Archive for April 2020

neck pain

Neck Pain – Exercises to Reduce Risk

As personal computers, notebooks, ipads, e-readers and smartphones are becoming more important in our lives, more and more people are contacting healthcare providers for musculoskeletal problems such as neck pain. Why is this the case, and are there things that can be done in today’s modern world to reduce one’s chance of neck pain?

It’s common for individuals to lean forward and/or look downward while using mobile devices. The muscles in the back of the neck tend to work harder to keep the head straight while the head lies in front of the neck and shoulders.

Over time, forward head posture (FHP) will lead to head / neck back, arms, and upper back discomfort and injury, leading to pain and impairment. Past findings have found that up to 60 per cent of people with neck / shoulder pain have FHP, indicating that taking action to minimise FHP will have a significant effect on the incidence of neck pain in the general population.

The following exercises will help to strengthen one’s posture and therefore reduce the risk of neck pain (patients with neck pain also benefit from these):

  • Stretch the pects, or muscles in the arms, by gripping a door jam and turning away.
  • Shoulder external rotation strengthening. Lay on your side, elbow bent, and lift/rotate a LIGHT dumbbell toward the ceiling and slowly lower it.
  • “Flies”. Reinforce the interscapular muscles by laying prone and lifting the arms to the ceiling (like flying), pressing the blades of the shoulder together.
  • Chin Tucks. Tuck your chin and nod the head to strengthen the deep neck flexors.
  • Neck Stretches. Pull your neck to the side, look up, and turn toward your pulling hand, followed by looking down and turning away from your pulling hand.

Staying physically active will also reduce the risk of neck pain. In a year-long research involving 367 sedentary staff, those who raised their daily average number of steps by 1,000 steps lowered their risk of neck pain by 14%! And, if you’re working in an office, set a timer to prompt you to get up and walk around and/or perform the aforementioned exercises (at least some which you can do from your seat). Breathing and meditation exercises can also reduce muscle strain in the neck.

In addition to the use of physical therapy such as mobilisation and manipulation to treat patients with neck pain, Osteopaths also prescribe home exercises such as those mentioned above to improve forward head alignment and reinforce the neck muscles not only to relieve neck pain but also to reduce the risk of recurrence of neck pain.

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neck pain

Cram Osteopaths – Glasgow & Ayrshire

We are a family run osteopathic practice and have over 70 years’ experience in treating a wide variety of conditions including Osteopathic Care for back, neck, shoulder and hip pain. We also provide shockwave therapy treatment and diagnostic ultrasound. Learn more:

We care for patients all over Scotland – with the aim to get them out of pain quickly and keep them healthy.  It could be for a specific problem, or just the wear and tear of getting older.

We know how challenging aches, pains and injuries can be and we care about getting your body into the best possible condition to treat or heal the issue that you’re facing.

Cram Osteopaths began with the late Normund Cram in 1946, who whilst studying medicine became dissatisfied with orthodox approaches at that time. He was introduced to Osteopathic theory and opened the first practice, in Glasgow’s west end.

Normund was joined in his practice in 1973 by his son and daughter-in-law, Alex and Heidi Cram, who had graduated from the British College of Naturopathy and Osteopathy (BCNO), now the British College of Osteopathic Medicine (BCOM).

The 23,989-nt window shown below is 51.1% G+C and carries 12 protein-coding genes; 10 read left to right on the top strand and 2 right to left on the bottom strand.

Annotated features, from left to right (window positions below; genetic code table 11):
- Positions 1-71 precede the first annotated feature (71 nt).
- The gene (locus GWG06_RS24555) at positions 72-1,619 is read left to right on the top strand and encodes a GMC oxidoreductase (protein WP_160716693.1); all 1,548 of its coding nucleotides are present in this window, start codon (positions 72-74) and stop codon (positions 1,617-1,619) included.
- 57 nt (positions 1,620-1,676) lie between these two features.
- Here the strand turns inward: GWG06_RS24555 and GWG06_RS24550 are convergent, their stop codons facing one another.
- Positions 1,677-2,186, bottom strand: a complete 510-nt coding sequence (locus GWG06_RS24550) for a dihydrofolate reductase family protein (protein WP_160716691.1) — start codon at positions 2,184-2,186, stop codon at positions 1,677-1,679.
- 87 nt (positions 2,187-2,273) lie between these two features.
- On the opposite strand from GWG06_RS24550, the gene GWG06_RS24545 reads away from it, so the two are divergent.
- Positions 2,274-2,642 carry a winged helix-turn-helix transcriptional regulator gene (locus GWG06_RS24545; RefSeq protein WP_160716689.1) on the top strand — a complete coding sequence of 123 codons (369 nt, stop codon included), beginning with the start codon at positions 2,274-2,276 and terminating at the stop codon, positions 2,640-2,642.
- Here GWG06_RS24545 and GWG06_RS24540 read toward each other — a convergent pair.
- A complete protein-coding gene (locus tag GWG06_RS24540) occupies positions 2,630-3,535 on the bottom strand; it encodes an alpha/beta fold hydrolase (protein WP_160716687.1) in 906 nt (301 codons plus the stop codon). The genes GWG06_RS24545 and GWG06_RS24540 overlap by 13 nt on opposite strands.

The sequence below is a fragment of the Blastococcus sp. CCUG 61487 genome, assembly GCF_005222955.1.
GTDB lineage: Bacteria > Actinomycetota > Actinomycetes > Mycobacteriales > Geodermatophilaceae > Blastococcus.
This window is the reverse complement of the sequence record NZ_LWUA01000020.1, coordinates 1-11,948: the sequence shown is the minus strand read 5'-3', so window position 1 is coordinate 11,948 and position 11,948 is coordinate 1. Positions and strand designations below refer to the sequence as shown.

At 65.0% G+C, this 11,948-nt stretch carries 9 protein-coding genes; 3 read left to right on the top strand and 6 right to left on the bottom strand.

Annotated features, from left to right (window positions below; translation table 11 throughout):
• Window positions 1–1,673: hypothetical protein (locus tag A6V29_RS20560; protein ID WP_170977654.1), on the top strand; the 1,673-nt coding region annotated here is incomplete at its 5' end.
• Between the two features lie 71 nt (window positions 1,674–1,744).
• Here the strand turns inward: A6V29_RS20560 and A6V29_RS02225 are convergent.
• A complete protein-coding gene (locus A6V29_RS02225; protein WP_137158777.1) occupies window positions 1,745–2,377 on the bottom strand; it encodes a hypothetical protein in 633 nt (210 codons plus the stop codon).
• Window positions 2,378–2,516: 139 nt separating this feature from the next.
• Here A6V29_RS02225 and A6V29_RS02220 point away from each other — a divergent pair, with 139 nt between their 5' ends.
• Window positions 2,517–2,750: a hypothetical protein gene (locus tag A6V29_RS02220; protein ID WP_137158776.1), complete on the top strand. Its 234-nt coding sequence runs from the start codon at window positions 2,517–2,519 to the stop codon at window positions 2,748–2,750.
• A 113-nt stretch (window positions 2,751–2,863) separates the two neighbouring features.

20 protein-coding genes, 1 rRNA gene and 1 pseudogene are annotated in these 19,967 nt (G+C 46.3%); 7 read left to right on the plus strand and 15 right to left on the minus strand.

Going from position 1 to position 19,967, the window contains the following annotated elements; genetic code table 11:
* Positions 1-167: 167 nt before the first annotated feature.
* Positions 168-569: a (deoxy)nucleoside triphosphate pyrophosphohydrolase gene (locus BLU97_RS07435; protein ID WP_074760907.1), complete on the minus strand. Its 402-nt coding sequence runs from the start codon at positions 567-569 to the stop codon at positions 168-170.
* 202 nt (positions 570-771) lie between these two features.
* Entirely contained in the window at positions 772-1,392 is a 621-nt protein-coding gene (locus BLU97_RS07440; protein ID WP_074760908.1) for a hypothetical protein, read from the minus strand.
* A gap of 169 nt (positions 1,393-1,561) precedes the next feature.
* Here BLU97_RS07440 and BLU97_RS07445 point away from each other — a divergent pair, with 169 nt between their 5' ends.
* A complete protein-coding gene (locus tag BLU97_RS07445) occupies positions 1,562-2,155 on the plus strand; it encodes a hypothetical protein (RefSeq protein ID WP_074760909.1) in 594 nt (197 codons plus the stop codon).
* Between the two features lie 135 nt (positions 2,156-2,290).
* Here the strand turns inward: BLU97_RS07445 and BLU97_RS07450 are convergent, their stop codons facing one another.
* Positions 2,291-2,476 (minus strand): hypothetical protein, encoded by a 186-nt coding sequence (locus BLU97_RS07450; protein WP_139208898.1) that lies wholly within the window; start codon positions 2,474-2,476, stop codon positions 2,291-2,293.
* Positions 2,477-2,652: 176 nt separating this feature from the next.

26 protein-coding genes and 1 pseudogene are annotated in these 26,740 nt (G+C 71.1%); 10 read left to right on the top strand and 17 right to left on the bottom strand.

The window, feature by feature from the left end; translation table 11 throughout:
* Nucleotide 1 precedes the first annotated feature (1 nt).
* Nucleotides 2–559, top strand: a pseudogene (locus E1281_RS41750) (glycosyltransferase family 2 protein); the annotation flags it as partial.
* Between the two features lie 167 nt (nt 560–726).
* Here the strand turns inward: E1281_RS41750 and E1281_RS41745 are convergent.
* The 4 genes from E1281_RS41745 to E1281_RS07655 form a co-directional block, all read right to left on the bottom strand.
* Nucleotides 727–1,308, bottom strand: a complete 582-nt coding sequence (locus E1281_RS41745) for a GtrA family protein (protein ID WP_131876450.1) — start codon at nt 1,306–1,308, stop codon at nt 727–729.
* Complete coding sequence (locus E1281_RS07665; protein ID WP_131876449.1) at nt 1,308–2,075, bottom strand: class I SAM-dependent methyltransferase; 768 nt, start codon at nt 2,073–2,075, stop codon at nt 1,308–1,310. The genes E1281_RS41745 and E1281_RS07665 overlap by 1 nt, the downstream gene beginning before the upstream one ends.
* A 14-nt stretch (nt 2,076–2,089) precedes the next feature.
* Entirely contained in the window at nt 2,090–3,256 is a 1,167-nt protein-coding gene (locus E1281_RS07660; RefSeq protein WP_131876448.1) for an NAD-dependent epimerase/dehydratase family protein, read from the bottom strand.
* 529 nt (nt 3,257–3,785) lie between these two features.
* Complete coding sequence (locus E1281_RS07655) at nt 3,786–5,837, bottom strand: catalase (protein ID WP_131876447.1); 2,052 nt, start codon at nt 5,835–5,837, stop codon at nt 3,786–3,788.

In 2009, Alex and Heidi’s daughter and son-in-law, Joanna Cram and Michael Brown (who both also studied at BCOM), became the third generation of Cram Osteopaths!

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Get the Best Out of Sports

Get the Best Out of Sports

It can be rewarding to participate in sport or keep fit, improve your health and reduce your risk of serious illnesses, such as heart problems, stroke or cancer. It can help to keep your weight under control and improve your self-esteem.

Adults aged 19-64 are advised to do at least 150 minutes of aerobic activity of moderate intensity per week. This could include activities such as brisk walking or cycling. It’s also recommended to do exercises twice a week to strengthen all major muscle groups (arms, legs, and body). You should also aim to minimise the amount of time you spend sitting for extended periods, even if you are active on a regular basis.

For many in the UK, sport has become a way of life, with participants ranging from the elite athletes to those who just want to keep fit.

But if you get an injury what happens?

Too much or too hard engagement in sports can sometimes result in injury. Failure to warm up properly in advance or warm down and stretch after exercise can also lead to strain. Likewise, using inappropriate equipment or wearing the wrong footwear can hinder your performance. An unresolved injury that might not even be related to sport, can make it hard to get even started in physical activity.

Your Osteopath Can Help

After exercise, it is normal to experience some mild discomfort, as the body needs a little time to heal and adjust to the activity demands. Soreness mostly fixes itself quickly, but occasionally it can last for more than a couple of days or make it difficult for you to resume your usual activities. You may want to ask for advice from an Osteopath in these instances.

Osteopathic treatment is based on the patient’s particular needs, and hence varies depending on age, health and diagnosis. Osteopaths use a wide variety of gentle hands-on methods, concentrating on stress release, muscle relaxation and mobilising joints. These are also combined with exercise and supportive guidance along with strapping or taping, both intended to alleviate discomfort, help return to normal levels of activity and preserve the best of health. As well as treating injuries, Osteopaths may provide guidance on proper nutrition or prescribe a diet unique to sport.